Asking about music opens a similar floodgate – and reveals a source of tension among The Nine. Eight of them mention names like Phil Collins, Elton John, Van Halen and the Moody Blues. But Rodney stays conspicuously silent. “He’s into jazz,” Titus says, somewhat disdainfully, and everyone breaks into raucous laughter.
But before we can leave the topic of music, Sheryl says one song in particular rose to a level beyond just personal taste. “I Am a Rock,” she says, by Simon & Garfunkel. “That song was my testimony. I could not believe someone knew my story so well.”
The Nine gradually came to find, as so many have before them, that North Dakota isn’t necessarily paradise. Not long after returning from another mission trip, Fred Phillips says he got a message from the Lord to look for land north of Interstate 94. Pooling money – some of Phillips’ savings, some of The Nine’s from their jobs and the sale of their North Dakota house – they paid $71,000 for 80 acres in Park Falls, the Ruffed Grouse Capital of the World, situated five hours northwest of Milwaukee. That’s where the rock garden has gone in, and a gazebo has gone up.
A promotional video for Plumbline Construction, their contracting business, features Titus and Jason, along with Joshua Cullen. They’re on the same set they use to film their spiritual messages, dressed in suit-and-tie, and make their case sincerely into the camera, over uplifting instrumental music playing in the background.
“We provide a consistent standard of quality for our customers,” Jason declares. “We stand on the principle of keeping our word,” Cullen adds, sounding noticeably less Scottish than the other two, “of course, sealed with a signature and handshake, and to treat others just as we would like to be treated.”
For all the appeal of the world outside the Hutterite colonies in which they grew up, the members of The Nine say they worry about the state of things. It is, Karen says, one of the abiding reasons for their outreach ministry – to make change in the world.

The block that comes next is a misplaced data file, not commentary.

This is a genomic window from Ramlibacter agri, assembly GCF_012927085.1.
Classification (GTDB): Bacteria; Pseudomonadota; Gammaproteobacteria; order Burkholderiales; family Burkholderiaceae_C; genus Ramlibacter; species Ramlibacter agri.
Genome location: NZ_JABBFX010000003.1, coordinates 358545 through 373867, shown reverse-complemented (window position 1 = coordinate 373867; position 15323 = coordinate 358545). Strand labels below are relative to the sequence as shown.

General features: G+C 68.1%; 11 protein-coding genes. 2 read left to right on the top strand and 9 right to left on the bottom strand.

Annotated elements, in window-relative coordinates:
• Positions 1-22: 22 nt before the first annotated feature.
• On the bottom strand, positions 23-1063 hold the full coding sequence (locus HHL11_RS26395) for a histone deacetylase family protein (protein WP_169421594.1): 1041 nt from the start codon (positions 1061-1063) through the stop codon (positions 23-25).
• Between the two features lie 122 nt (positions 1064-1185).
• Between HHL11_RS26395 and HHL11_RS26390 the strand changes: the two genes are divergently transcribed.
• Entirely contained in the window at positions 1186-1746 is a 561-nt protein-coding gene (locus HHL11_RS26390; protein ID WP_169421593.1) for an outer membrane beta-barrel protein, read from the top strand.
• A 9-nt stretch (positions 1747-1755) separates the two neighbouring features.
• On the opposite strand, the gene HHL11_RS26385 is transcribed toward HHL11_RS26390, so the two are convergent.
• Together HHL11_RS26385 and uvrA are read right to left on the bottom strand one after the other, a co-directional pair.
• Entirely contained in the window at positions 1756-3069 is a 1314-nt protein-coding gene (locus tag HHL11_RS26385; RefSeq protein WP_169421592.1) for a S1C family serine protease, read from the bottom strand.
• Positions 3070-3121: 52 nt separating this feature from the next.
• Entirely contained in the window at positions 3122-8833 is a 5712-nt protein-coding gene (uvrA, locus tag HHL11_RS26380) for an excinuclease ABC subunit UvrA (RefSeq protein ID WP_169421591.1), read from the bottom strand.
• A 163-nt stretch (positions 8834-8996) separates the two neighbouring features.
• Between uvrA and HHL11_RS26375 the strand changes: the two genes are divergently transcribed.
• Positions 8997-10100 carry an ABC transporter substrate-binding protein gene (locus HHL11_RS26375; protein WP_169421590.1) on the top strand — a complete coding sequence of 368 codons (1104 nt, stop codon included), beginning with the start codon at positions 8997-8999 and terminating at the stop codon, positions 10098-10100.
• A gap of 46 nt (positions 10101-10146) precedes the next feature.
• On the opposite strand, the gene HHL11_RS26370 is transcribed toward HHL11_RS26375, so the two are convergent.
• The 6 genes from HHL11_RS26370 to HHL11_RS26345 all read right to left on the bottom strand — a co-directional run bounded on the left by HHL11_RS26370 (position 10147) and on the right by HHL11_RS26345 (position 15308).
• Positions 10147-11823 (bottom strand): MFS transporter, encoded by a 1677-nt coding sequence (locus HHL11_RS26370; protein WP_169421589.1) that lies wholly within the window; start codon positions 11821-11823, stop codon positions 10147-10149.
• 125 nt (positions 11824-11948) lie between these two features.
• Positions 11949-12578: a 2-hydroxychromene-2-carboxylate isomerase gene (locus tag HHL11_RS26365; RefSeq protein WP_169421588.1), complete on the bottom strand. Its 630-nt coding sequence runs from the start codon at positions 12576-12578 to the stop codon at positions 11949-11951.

It’s also why many of them were admirers of Republican presidential candidate Donald Trump long before he clinched the party’s nomination. At first glance, it can seem an unnatural fit. Trump is known for being bombastic, vulgar and X-rated. The Nine’s lives and language and style would earn a G-rating and high marks for humility. But they’ve found plenty about the world outside the Hutterite bubble to be less harmonious and virtuous than they imagined it was, and they see Trump as a lone authentic voice who can rectify society’s problems.
“He has a lot of zeal and energy,” Glenda Maendel says, “and I believe his heart is with reaching out and helping people.”
Rodney agrees. “One thing I like about him is that he says it like it is. Whatever is in his heart, he says it. Where I see other candidates – they might be thinking the same thoughts he is, but they’re just not going to say it.”
In fact, Titus sees elements in Trump’s candidacy that hark back to his own story and that of the other former Hutterites. “When we wrote the book, we got a lot of attacks for writing the things that we did,” he says. “A lot of people were saying, ‘Well, it’s not necessary to bring up all those things.’ Well, actually, it is. You first have to recognize the problem exists before there ever can be a solution. And so I admire someone like Donald Trump who is willing to just say it.”
What they don’t worry about, so much, is the Hutterites they left behind. “I feel sorry for anyone who’s still a Hutterite,” Titus says.